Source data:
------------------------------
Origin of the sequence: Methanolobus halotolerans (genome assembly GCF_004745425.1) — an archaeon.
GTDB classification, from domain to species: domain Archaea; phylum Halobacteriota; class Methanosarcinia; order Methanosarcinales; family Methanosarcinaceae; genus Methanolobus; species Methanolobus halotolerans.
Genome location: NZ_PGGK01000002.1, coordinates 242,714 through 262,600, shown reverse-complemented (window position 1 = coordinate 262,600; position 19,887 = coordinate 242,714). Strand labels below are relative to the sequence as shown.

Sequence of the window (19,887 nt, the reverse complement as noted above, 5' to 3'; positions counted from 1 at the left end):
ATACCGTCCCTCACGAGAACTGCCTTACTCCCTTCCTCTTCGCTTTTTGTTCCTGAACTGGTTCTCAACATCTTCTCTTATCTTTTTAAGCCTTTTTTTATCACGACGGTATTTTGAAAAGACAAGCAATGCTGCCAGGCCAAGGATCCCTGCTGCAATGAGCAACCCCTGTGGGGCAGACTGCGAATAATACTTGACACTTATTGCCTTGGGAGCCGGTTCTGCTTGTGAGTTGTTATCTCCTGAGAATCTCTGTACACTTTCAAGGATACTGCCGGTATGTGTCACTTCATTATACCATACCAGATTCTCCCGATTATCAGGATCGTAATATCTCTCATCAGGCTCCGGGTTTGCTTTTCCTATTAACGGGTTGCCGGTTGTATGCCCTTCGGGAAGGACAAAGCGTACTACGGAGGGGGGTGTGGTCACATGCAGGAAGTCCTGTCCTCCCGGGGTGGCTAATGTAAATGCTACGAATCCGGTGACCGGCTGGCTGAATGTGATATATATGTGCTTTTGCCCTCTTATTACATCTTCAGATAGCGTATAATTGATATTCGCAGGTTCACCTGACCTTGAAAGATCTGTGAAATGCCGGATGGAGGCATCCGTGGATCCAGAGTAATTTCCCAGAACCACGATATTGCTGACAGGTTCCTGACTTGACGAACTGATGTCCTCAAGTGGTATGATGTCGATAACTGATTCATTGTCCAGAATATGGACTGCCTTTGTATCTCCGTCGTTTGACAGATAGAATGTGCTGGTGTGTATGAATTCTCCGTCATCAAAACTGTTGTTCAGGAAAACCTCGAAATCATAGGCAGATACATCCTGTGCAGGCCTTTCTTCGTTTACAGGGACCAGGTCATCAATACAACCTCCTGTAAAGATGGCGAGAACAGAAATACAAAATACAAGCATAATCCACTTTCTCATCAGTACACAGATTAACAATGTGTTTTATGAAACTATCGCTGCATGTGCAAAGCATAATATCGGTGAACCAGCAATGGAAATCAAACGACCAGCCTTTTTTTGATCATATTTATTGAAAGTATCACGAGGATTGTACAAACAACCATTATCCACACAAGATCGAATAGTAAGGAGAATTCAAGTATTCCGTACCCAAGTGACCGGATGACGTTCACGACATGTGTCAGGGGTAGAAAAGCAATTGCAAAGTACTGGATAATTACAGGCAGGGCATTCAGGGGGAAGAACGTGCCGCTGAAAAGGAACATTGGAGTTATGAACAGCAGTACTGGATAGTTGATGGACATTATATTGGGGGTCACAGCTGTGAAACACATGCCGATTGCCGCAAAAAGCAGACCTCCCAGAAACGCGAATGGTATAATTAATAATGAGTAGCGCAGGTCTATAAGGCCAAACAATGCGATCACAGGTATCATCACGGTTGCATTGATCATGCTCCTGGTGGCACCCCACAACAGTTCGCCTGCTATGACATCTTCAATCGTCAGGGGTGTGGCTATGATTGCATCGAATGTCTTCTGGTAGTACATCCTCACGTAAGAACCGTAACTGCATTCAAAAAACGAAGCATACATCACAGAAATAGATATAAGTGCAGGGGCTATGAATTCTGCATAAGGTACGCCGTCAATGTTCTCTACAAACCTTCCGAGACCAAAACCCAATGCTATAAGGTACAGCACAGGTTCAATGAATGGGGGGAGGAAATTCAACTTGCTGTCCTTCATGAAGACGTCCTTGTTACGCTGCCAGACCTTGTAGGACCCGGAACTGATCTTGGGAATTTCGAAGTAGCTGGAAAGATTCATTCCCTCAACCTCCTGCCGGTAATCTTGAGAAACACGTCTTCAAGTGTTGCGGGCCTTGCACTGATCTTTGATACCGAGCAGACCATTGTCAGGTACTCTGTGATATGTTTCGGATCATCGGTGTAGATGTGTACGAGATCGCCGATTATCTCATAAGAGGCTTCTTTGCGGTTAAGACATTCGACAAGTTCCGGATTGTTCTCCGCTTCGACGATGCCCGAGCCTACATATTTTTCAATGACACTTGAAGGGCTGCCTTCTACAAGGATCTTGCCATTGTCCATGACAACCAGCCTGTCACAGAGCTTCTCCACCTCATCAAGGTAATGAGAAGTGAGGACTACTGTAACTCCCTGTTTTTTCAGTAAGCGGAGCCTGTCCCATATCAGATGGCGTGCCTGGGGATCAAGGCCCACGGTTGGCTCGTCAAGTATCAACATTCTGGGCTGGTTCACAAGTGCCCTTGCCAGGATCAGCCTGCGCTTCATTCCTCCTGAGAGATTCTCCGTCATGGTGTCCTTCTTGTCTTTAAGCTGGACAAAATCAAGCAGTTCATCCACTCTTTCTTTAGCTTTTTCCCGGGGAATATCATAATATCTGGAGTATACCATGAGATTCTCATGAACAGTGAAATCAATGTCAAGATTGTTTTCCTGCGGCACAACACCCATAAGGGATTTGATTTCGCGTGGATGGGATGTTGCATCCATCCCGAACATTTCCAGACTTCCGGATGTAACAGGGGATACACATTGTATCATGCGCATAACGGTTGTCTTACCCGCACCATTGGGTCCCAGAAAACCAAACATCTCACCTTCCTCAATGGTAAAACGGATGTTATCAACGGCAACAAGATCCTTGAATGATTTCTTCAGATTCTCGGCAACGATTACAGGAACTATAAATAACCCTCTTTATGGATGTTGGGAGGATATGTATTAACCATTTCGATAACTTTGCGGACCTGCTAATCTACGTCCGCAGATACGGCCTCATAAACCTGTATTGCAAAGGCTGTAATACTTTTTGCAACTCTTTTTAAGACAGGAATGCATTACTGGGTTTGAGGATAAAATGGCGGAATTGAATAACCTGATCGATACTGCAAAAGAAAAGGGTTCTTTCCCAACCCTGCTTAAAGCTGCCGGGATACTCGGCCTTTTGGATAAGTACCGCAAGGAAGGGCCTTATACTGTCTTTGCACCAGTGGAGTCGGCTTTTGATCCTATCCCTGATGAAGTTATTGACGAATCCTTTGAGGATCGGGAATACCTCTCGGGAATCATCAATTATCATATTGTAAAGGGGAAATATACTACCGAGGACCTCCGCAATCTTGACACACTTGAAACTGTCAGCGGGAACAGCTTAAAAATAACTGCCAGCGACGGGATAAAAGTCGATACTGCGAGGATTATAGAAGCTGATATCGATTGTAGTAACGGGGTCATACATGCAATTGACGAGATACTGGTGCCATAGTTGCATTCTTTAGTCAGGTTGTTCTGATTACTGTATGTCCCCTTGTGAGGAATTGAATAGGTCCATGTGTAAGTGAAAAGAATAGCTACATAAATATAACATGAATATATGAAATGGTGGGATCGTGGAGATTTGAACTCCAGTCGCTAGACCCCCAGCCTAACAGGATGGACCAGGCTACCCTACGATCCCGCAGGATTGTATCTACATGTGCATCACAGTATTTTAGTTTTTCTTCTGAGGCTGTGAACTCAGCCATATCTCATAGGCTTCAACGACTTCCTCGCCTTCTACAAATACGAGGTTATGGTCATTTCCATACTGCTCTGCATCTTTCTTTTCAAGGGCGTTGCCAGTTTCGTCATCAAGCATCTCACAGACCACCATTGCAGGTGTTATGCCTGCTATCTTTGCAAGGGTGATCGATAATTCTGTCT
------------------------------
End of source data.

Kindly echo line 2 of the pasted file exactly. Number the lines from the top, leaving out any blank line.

GTDB classification, from domain to species: domain Archaea; phylum Halobacteriota; class Methanosarcinia; order Methanosarcinales; family Methanosarcinaceae; genus Methanolobus; species Methanolobus halotolerans.